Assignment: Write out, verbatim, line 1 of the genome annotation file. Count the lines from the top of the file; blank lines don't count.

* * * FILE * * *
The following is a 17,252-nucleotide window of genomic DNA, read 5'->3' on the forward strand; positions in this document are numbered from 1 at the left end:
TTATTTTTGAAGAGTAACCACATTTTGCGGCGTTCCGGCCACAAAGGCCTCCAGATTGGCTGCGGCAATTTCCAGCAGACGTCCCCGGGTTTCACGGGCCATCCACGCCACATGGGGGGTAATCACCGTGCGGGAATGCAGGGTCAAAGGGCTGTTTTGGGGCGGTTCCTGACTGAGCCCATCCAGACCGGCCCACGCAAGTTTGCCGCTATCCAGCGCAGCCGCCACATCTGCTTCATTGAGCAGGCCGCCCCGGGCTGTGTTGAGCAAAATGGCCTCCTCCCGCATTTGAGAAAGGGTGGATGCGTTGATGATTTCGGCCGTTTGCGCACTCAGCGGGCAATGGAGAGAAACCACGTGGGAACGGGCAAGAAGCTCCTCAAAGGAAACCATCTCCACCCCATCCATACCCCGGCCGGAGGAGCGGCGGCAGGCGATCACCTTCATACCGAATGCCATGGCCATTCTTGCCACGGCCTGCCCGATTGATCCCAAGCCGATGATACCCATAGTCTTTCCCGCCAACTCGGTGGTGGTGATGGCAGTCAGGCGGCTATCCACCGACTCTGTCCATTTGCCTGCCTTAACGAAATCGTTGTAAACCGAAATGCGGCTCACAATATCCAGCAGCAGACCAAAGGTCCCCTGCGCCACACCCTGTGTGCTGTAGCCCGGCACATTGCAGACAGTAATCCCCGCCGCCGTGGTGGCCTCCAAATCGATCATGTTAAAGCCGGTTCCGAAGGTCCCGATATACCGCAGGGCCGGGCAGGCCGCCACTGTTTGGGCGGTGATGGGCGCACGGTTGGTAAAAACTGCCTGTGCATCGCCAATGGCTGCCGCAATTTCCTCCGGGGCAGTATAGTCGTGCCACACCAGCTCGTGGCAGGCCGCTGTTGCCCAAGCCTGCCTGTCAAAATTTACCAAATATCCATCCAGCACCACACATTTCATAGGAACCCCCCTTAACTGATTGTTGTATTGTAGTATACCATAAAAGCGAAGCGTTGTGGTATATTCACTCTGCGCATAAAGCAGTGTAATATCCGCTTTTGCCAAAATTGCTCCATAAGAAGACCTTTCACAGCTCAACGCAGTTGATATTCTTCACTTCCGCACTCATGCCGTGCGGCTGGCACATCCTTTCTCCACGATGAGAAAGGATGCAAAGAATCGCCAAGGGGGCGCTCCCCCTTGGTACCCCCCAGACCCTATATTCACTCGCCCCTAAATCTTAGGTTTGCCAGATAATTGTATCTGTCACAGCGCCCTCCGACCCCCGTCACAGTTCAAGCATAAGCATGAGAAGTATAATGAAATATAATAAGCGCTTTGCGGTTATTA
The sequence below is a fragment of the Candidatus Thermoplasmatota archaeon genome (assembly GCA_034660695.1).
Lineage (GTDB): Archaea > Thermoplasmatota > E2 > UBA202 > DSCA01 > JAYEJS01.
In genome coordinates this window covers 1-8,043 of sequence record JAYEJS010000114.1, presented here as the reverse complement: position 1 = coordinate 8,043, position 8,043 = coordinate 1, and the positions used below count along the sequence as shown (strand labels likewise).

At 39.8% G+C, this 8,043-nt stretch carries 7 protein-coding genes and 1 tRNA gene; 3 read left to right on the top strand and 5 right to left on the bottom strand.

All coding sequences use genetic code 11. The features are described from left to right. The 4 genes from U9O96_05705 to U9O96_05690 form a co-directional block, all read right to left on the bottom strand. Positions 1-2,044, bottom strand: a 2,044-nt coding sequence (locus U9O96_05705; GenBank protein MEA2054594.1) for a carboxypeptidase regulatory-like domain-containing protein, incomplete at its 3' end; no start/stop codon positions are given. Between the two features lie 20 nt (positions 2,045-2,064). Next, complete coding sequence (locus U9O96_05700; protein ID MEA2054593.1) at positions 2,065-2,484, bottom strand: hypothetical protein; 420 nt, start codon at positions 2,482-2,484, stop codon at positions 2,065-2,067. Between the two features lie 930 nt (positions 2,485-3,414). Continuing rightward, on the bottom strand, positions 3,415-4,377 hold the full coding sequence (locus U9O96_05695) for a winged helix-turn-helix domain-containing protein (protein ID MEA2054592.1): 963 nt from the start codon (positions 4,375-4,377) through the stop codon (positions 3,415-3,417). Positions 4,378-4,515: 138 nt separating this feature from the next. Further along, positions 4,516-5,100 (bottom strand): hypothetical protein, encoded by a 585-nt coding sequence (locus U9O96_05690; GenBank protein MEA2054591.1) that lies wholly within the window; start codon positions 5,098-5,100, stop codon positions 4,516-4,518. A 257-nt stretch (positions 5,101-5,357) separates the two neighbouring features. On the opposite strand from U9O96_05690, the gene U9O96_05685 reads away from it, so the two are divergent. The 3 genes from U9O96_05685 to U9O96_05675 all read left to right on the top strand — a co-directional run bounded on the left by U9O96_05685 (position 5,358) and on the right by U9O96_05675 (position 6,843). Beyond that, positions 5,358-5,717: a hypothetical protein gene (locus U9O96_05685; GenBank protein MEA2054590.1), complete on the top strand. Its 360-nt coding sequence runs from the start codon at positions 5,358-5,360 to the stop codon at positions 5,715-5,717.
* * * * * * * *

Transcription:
The following is a 17,252-nucleotide window of genomic DNA, read 5'->3' on the forward strand; positions in this document are numbered from 1 at the left end: